Today’s topic: acoustic guitars.
More specifically: by the end of this post, you will know:
- The 5 Most Popular Acoustic Guitar Body Styles – And How They Differ in Tone
- The Pros and Cons of Acoustic/Electric Cutaways – What You’re Really Sacrificing
- The Top 5 Budget Brands You Absolutely Must-Know – PLUS…The Top 5 Premium Brands As Well
- The 5 Most Common Woods Used In Acoustic Guitar Making – And How They Affect Both Sound and Price
…plus a whole lot more juicy stuff that I know you’ll absolutely love.
Ready? Here we go…
- How to Narrow Down The Endless Sea of Options…
- The Top 5 Affordable Acoustic Guitar Brands
- The Top 4 High-End Acoustic Guitar Brands
- Building a Deeper Understanding of the Acoustic Guitar
- 1. The 5 Most Common Acoustic Guitar Woods
- 2. The 3 Types of Joints Connecting the Body to the Neck
- 3. What Makes a Good Tuning Machine System?
- 4. What Makes a Good Acoustic Guitar Nut/Bridge?
- 5. The Most Common Woods Used for the Neck and Fretboard
- 6. The 3 Different Acoustic Guitar Neck Profiles
- 7. Thin vs Thick Neck Widths
- 8. Cylindrical vs Compound Radius Fretboards
- 9. Single vs Dual Action Truss Rods
- 10. All About Acoustic Guitar Frets
- What Exactly Are Fanned Frets?
How to Narrow Down The Endless Sea of Options…
One of the biggest mistakes newbies make early on…
Is getting overly concerned with minor details, while overlooking the few major details that actually matter to beginners.
- Body Styles
And while there is much more to know about the acoustic guitar than just these 3 details…
I’ve saved all the more advanced stuff for later in this post, which you can skip to if you want, by clicking here.
For now though, let’s begin with the issues that apply to everyone. Starting first with…
1. Acoustic Guitar Body Styles and Sizes
The first and most obvious difference you’ll notice between one acoustic guitar and another…
Is the style and size of the body.
Because besides just looks, the body of the guitar also affects:
The 3 most popular styles are:
- Dreadnought – originally developed by the Martin Co. and named after an English warship. It’s the most popular, most versatile, and most likely the ideal option for your first (or main) guitar.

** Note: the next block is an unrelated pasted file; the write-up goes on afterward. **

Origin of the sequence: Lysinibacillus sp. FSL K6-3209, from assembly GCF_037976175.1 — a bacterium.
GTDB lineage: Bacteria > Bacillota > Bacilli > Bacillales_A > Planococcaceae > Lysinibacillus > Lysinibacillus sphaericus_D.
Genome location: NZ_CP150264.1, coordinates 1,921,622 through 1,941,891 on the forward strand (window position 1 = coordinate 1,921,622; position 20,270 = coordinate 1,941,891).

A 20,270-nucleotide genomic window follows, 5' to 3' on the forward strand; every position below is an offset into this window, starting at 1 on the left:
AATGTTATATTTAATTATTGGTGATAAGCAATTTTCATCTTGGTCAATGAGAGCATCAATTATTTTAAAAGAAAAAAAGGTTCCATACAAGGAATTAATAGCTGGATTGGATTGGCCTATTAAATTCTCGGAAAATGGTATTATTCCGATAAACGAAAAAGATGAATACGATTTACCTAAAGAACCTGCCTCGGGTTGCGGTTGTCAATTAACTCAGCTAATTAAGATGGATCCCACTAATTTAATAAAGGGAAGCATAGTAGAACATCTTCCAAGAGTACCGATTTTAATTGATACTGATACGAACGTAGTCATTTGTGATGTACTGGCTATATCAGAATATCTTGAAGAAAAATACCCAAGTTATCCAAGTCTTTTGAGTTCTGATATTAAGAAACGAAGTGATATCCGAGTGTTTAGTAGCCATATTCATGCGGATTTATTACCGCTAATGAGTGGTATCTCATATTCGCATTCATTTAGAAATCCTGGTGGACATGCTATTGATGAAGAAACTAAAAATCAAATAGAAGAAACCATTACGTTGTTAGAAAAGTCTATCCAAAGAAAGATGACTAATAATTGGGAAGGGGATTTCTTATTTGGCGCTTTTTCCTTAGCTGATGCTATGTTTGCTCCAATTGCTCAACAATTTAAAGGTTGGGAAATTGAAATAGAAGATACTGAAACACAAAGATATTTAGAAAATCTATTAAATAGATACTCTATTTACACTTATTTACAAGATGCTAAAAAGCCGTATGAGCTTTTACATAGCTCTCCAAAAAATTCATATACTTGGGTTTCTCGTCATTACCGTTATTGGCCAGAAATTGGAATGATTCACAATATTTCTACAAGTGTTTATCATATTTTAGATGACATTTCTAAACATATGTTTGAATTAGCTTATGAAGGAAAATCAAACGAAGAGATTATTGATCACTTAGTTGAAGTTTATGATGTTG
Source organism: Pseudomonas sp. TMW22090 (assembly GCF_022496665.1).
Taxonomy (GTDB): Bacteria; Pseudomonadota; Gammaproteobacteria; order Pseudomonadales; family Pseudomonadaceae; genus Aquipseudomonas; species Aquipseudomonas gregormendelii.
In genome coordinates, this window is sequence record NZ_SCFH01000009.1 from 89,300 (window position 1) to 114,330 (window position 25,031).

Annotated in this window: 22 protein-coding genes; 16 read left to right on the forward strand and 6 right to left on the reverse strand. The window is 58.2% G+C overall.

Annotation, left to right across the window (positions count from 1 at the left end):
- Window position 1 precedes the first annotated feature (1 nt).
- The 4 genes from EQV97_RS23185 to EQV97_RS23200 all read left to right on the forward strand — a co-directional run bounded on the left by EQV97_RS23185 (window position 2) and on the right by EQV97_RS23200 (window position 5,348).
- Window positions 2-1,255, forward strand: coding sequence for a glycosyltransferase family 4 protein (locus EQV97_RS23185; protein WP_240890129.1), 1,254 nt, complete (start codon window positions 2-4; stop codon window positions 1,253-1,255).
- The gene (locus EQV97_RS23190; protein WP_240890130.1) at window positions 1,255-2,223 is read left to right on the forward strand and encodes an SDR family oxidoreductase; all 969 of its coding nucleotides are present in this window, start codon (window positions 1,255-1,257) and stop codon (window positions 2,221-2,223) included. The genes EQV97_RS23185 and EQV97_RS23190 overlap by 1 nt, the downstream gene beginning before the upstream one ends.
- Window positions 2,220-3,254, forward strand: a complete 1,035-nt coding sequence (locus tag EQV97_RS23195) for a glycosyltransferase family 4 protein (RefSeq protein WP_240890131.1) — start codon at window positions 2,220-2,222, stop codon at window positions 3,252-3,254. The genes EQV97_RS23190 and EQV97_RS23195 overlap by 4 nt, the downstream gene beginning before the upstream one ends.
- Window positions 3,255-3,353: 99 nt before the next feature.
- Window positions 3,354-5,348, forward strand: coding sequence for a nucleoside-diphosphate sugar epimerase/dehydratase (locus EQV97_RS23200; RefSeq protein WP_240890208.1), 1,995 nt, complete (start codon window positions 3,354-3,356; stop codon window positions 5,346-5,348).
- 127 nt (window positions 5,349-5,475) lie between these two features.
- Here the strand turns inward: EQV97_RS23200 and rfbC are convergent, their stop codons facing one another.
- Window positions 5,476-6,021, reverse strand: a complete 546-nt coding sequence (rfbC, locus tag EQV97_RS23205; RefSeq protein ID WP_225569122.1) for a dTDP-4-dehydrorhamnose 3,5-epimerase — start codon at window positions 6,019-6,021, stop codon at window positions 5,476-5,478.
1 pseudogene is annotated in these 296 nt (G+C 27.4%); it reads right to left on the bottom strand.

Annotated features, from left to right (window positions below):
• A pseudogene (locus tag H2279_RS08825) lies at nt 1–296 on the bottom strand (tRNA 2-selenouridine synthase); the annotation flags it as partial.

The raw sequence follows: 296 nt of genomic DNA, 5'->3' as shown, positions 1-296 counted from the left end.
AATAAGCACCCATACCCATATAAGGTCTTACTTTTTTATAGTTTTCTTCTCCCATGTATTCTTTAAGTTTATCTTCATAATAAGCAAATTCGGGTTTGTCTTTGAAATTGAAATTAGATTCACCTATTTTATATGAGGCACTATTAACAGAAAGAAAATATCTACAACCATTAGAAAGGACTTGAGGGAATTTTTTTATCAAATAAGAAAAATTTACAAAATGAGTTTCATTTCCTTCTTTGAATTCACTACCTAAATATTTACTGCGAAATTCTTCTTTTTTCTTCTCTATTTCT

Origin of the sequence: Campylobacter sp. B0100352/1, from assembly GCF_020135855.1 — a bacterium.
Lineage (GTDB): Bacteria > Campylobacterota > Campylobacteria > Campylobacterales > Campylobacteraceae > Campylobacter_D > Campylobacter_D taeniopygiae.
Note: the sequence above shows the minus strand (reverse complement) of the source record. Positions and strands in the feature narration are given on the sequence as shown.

- Parlor – also developed by Martin, has the smallest and narrowest body of all, and is popular with folk/indie music.
- Jumbo – which has the biggest, loudest, and bassiest sound of all. The original J2000 jumbo was designed by Gibson.
Two other less popular body styles you should also know are:
- Auditorium – which is a mix of the dreadnought and parlor designs, and is know by multiple names across brands including: grand concert, concert, and grand auditorium.
- Small Body – which is basically a smaller version of a standard dreadnought and is ideal either for traveling or for kids.
2. Should I Get an Acoustic Guitar With Electronics?
The biggest benefit of buying an acoustic guitar with pre-wired electronics…
Is that it’s a very simple transition between playing acoustically, and playing on stage.
Very often, such guitars feature a cutaway style body which allows easier access to high frets when playing further up on the neck…
Since this type of playing on an acoustic guitar only sounds good when amplified anyway.
The downside with these guitars is…the cutaway shape, and the added electronics both contribute to a noticeable degradation of the guitar’s natural acoustic sound.
So you should only choose them if you actually plan on using the guitar for amplified performances.
On the other hand, if you only intend to use the guitar for either practice or acoustic performing…it makes more sense to choose a guitar with no cutaway, and no electronics.
And as you’ll notice, almost all of the priciest guitars that money can buy, which are highly prized for their natural acoustic sound, have neither a cutaway nor pickups.
A good way to make sure the guitar you’re eyeing has, or doesn’t have electronics is to look at the model number. If it includes the letters “ce” at the end, it stands for “Cutaway/Electronics”.